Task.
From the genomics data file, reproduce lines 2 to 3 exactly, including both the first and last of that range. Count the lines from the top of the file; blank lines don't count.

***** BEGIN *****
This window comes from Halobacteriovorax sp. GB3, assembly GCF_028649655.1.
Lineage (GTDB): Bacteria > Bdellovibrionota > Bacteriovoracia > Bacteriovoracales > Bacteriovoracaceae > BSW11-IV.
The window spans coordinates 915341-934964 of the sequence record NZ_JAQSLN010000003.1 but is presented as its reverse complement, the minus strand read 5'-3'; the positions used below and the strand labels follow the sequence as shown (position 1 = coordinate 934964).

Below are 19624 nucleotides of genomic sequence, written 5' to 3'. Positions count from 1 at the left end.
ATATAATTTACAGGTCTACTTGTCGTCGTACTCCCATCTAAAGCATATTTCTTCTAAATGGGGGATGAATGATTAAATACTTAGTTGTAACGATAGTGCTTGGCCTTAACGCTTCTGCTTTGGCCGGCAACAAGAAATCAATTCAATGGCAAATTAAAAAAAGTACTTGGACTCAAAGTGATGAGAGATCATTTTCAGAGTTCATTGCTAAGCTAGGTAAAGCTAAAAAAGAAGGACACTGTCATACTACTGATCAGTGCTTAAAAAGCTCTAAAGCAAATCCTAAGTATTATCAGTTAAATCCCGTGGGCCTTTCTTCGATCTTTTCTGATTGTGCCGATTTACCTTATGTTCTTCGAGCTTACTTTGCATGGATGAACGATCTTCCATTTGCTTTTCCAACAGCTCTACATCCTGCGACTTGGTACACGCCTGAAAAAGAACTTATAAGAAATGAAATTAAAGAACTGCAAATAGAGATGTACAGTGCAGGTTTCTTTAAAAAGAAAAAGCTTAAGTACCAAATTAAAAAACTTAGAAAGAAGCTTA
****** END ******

Lineage (GTDB): Bacteria > Bdellovibrionota > Bacteriovoracia > Bacteriovoracales > Bacteriovoracaceae > BSW11-IV.
The window spans coordinates 915341-934964 of the sequence record NZ_JAQSLN010000003.1 but is presented as its reverse complement, the minus strand read 5'-3'; the positions used below and the strand labels follow the sequence as shown (position 1 = coordinate 934964).